Cisco Nexus 5000 announced Today

What is the new Cisco Nexus 5000? — The industry first switch to deliver unified server I/O, providing Fiber Channel and IP traffic over a single 10G Ethernet port to the server.  Nexus 5000 delivers very low latency wire speed lossless Ethernet service to the server.

Nexus 5020

As you can see from the photo the Nexus 5000 does not have RJ45 ports, rather it utilizes SFP+ which can be populated by a SFP+ twinax copper cable to deliver 10GE copper down to the server.  Why not RJ45 10GBASE-T??  Two major reasons: (Power and Latency)

Power consumed (each end) by 10GBASE-T = ~8W

Power consumed (each end) by SFP+ Coax = ~.1W

Latency of 10GBASE-T = ~2.5us

Latency of SFP+ Coax = ~.25us

You could also use SFP fiber to the server but of course at the disadvantage of cost.  The SFP+ copper cable, on the other hand, is expected to be in the $100 or less range.

This will be the cable you can buy for dowlink connectivity to the server.  As you can see the SFP+ connector is soldered to the coax copper cable from the factory:

What is the downside of this SFP+ twinax copper cable?? — Max Distance = 10m

This means your SFP+ twinax copper will remain within the rack as it does not have the distance to travel throughout the data center.

The Nexus 5000 is therefore a Top of Rack switch.  You will then run fiber from your Nexus 5000 (in the top of the rack) to the 10GE Ethernet aggregation point (Nexus 7000) for traditional IP connectivity.  You will then have fiber from your Nexus 5000 (top of rack) to your SAN fabric (MDS 9500).

What is the impact of this? — Is Top of Rack clearly the way to go now?  Traditionally Cisco has never picked sides in the Top of Rack vs. End/Middle of Row debate in data center infrastructure cabling — we accommodate both implementations very nicely. However given that 10GE server connectivity appears to be going the SFP+ direction, does that mean we will start to encourage customers to give Top of Rack more consideration?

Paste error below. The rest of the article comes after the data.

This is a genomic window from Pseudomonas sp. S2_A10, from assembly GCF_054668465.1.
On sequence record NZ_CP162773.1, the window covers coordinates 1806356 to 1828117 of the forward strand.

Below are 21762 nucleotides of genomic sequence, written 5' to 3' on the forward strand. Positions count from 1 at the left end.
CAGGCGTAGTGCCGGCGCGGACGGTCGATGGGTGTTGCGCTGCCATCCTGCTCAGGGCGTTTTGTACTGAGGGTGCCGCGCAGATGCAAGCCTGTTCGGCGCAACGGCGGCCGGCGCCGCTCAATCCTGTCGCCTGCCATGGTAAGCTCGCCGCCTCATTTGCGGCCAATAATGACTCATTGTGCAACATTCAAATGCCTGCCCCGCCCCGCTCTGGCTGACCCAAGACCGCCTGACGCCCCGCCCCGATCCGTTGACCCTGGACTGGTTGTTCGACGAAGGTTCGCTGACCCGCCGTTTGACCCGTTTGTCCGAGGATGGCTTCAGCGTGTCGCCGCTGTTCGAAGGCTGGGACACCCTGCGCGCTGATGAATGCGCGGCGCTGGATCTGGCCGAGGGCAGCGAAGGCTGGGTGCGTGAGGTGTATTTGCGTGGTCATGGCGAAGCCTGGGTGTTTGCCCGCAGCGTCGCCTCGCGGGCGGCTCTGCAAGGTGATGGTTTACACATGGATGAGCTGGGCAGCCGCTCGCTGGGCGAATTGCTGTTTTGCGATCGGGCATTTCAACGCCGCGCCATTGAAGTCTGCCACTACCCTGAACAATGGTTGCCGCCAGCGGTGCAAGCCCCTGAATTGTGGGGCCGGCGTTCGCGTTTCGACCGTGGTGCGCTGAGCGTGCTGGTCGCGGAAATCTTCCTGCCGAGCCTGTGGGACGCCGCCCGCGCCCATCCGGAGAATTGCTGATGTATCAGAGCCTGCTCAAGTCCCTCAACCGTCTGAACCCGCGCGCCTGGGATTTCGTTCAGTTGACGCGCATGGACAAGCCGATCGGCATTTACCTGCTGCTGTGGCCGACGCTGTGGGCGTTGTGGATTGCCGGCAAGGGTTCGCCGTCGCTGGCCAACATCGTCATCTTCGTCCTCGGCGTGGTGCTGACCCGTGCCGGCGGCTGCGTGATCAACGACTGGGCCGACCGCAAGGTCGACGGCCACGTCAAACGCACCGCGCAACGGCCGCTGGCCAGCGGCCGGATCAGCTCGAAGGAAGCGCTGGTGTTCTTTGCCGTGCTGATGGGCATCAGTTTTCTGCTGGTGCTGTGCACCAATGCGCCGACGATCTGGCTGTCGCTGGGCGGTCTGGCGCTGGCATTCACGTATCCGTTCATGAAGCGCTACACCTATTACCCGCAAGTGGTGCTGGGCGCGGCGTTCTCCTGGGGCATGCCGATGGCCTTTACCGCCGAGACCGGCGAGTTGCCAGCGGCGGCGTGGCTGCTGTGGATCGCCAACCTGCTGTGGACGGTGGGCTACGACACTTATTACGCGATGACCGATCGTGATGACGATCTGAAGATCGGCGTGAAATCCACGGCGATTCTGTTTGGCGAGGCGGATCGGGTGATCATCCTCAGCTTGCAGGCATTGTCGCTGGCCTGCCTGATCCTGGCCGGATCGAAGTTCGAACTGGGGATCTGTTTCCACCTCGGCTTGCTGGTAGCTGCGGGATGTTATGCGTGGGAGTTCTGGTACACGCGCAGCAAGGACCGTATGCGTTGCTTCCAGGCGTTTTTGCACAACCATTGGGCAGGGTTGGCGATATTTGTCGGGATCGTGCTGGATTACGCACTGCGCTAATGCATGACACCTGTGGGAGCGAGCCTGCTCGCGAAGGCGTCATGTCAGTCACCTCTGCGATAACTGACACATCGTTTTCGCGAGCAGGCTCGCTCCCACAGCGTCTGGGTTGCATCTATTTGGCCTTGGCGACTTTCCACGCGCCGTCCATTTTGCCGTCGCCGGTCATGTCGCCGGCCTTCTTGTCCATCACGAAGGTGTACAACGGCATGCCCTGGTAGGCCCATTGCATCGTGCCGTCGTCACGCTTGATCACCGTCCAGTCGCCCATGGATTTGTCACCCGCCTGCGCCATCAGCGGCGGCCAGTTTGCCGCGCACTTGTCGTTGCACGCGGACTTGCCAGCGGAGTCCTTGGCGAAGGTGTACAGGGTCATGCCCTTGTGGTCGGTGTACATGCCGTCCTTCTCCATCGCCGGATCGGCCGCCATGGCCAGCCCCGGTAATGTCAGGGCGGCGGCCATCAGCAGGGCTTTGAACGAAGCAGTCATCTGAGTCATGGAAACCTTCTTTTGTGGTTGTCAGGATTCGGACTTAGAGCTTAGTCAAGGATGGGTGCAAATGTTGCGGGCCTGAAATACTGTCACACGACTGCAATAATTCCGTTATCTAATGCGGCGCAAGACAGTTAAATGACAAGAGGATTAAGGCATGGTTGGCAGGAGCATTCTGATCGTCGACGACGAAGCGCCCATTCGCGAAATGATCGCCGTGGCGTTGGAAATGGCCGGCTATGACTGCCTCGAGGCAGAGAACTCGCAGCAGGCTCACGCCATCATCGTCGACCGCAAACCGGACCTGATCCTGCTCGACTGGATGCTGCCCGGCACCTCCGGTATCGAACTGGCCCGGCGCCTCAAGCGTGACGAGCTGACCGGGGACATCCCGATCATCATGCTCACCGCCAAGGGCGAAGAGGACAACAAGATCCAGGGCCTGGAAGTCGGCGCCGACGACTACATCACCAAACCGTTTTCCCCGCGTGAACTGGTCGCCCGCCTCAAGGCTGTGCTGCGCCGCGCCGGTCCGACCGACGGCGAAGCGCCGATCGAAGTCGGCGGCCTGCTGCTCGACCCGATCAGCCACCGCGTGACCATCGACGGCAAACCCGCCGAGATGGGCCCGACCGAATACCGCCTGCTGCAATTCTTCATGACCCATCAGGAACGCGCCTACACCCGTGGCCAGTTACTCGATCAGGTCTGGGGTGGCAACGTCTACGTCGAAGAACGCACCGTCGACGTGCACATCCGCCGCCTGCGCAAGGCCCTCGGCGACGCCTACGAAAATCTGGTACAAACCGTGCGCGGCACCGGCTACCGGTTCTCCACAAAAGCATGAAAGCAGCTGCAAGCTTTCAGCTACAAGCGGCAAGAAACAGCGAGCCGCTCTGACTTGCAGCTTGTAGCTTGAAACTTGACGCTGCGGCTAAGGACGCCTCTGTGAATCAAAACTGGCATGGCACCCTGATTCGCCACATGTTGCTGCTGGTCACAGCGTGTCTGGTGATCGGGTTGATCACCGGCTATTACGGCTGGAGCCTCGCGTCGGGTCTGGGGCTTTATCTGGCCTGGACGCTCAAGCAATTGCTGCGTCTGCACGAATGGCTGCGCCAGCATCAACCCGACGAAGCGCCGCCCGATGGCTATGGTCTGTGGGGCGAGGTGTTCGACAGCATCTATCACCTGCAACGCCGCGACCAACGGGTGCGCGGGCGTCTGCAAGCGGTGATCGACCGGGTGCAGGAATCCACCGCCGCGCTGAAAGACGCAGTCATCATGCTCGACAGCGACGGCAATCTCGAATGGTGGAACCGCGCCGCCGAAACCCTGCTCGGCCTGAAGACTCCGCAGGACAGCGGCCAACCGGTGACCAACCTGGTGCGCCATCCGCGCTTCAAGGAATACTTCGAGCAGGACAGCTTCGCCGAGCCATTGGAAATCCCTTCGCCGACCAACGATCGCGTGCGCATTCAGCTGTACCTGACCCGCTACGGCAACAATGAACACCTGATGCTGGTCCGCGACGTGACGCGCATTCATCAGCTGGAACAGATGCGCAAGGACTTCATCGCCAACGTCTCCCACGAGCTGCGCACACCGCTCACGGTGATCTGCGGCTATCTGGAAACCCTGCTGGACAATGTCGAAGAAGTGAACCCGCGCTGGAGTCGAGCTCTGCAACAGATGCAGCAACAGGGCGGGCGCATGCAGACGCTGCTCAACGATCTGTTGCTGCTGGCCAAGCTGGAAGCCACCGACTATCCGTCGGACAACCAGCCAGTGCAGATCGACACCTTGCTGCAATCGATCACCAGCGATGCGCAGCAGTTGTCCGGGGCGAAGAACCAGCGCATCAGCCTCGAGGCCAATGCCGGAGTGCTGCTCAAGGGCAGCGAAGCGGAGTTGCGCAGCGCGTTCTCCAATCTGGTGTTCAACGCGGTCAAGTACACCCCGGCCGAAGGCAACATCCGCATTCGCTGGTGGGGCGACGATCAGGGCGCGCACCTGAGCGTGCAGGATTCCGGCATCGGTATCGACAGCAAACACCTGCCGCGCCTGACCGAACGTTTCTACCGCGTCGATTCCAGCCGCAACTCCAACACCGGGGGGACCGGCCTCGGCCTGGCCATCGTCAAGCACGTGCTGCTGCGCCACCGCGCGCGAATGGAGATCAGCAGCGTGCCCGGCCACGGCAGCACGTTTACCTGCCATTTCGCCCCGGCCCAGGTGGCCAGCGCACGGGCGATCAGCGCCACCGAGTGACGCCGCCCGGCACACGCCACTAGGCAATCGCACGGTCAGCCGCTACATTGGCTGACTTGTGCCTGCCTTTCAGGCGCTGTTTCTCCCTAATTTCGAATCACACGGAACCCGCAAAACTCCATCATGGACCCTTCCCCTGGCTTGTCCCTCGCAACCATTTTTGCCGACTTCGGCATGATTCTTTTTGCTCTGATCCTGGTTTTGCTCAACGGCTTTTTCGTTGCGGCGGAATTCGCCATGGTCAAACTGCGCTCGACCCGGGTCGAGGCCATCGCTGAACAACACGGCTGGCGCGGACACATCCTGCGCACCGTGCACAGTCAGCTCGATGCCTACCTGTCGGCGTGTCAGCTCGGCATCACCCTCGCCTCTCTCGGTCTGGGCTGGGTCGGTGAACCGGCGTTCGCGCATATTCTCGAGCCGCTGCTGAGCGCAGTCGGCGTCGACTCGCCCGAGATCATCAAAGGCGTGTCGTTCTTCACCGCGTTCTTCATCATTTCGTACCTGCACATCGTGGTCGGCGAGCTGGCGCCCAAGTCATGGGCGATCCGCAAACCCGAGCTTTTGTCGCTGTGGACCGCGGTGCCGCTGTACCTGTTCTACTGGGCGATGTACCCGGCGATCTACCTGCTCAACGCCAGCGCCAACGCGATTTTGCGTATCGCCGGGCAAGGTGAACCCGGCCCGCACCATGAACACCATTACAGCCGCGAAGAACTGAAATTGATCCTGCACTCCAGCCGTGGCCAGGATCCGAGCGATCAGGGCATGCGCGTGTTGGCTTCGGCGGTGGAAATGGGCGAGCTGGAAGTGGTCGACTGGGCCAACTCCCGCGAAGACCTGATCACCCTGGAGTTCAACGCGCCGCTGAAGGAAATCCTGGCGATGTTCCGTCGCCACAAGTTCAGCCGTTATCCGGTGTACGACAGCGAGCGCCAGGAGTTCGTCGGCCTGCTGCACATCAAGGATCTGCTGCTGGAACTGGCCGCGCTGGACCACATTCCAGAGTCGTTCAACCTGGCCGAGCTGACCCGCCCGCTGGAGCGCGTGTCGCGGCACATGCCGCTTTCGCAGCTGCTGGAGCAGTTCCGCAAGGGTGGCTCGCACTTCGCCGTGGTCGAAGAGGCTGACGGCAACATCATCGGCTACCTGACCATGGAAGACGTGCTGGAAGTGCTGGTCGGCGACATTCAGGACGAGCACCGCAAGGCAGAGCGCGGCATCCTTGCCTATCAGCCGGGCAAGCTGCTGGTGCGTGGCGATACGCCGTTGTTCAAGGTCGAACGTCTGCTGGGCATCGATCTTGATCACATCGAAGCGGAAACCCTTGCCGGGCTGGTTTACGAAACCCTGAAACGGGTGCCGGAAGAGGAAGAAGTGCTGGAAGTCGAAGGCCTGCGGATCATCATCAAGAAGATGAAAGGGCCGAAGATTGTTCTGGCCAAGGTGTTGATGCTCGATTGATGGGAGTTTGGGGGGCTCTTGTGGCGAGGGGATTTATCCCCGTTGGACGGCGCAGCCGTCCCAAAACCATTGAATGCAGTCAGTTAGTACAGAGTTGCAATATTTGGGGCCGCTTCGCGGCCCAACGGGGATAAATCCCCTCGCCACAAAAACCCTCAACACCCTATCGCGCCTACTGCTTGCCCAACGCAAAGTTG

Or, will the large existing installed base of EndMiddle-of-Row Cat6 push Cisco to deliver a Nexus 5000/7000 with 10GBASE-T notwithstanding the power and latency issues that come with it??  Only time will tell.


Related post: Top of Rack vs End of Row Data Center Designs


  1. says


    We are still not advocating a particular access layer topology. With the launch in January, we maybe 10GbE available for end-of-row, rack, and blade form factors. We also noted that the Nexus will be a family of unified fabric switches. So, while the N5K is the first form factor available that delivers FCoE, its not the last, and in the long run, Cisco customers will still have the freedom to design the access layer that best meets their needs without forgoing any functionality.


  2. Kai says